Continue reading ‘Biogenic acidification of Portuguese oyster Magallana angulata mariculture can be mediated through introducing brown seaweed Sargassum hemiphyllum’

Paradise lost: end‐of‐century warming and acidification under business‐as‐usual emissions have severe consequences for symbiotic corals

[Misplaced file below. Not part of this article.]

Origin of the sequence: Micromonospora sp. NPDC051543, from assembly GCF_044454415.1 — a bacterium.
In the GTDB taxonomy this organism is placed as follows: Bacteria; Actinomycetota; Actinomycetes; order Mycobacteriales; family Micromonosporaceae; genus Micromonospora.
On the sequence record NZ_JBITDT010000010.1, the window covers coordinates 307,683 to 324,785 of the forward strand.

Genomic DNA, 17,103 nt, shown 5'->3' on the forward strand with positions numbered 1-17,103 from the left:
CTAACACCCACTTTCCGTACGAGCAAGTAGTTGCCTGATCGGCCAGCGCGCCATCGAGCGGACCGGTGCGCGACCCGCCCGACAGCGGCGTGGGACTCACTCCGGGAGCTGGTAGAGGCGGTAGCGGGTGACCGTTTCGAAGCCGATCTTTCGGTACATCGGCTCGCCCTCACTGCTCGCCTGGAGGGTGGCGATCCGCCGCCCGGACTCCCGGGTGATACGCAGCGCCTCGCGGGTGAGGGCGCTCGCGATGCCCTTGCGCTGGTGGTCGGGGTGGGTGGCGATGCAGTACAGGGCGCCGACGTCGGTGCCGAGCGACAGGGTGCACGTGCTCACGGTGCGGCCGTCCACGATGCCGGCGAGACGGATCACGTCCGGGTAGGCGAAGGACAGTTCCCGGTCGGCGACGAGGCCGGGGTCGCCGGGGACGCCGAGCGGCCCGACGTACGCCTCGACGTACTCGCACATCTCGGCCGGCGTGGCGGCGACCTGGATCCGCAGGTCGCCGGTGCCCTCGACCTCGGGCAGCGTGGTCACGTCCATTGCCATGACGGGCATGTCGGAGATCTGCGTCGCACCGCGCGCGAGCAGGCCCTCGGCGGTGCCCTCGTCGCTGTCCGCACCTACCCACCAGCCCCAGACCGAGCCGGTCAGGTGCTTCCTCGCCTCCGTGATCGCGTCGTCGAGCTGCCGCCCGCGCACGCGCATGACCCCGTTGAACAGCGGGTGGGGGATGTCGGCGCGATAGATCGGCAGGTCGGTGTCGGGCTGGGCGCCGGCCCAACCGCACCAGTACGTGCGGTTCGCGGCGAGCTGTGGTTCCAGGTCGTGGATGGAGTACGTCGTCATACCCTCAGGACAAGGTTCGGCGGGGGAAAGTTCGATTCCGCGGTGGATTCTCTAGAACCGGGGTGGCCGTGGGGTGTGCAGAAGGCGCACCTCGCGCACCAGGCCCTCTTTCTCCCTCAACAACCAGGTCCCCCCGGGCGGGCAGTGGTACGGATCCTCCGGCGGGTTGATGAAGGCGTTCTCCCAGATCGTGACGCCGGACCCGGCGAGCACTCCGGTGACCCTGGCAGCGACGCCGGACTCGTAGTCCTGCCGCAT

Despite recent efforts to curtail greenhouse gas emissions, current global emission trajectories are still following the business‐as‐usual RCP8.5 emission pathway. The resulting ocean warming and acidification have transformative impacts on coral reef ecosystems, detrimentally affecting coral physiology and health, and these impacts are predicted to worsen in the near future. In this study, we kept fragments of the symbiotic corals Acropora intermedia (thermally sensitive) and Porites lobata (thermally tolerant) for 7 weeks under an orthogonal design of predicted end‐of‐century RCP8.5 conditions for temperature and pCO2 (3.5 °C and 570 ppm above present‐day respectively) to unravel how temperature and acidification, individually or interactively, influence metabolic and physiological performance. Our results pinpoint thermal stress as the dominant driver of deteriorating health in both species because of its propensity to destabilize coral‐dinoflagellate symbiosis (bleaching). Acidification had no influence on metabolism but had a significant negative effect on skeleton growth, particularly when photosynthesis was absent such as in bleached corals or under dark conditions. Total loss of photosynthesis after bleaching caused an exhaustion of protein and lipid stores and collapse of calcification that ultimately led to A. intermedia mortality. Despite complete loss of symbionts from its tissue, P. lobata maintained small amounts of photosynthesis and experienced a weaker decline in lipid and protein reserves that presumably contributed to higher survival of this species. Our results indicate that ocean warming and acidification under business‐as‐usual CO2 emission scenarios will likely extirpate thermally‐sensitive coral species before the end of the century, while slowing the recovery of more thermally‐tolerant species from increasingly severe mass coral bleaching and mortality. This could ultimately lead to the gradual disappearance of tropical coral reefs globally, and a shift on surviving reefs to only the most resilient coral species.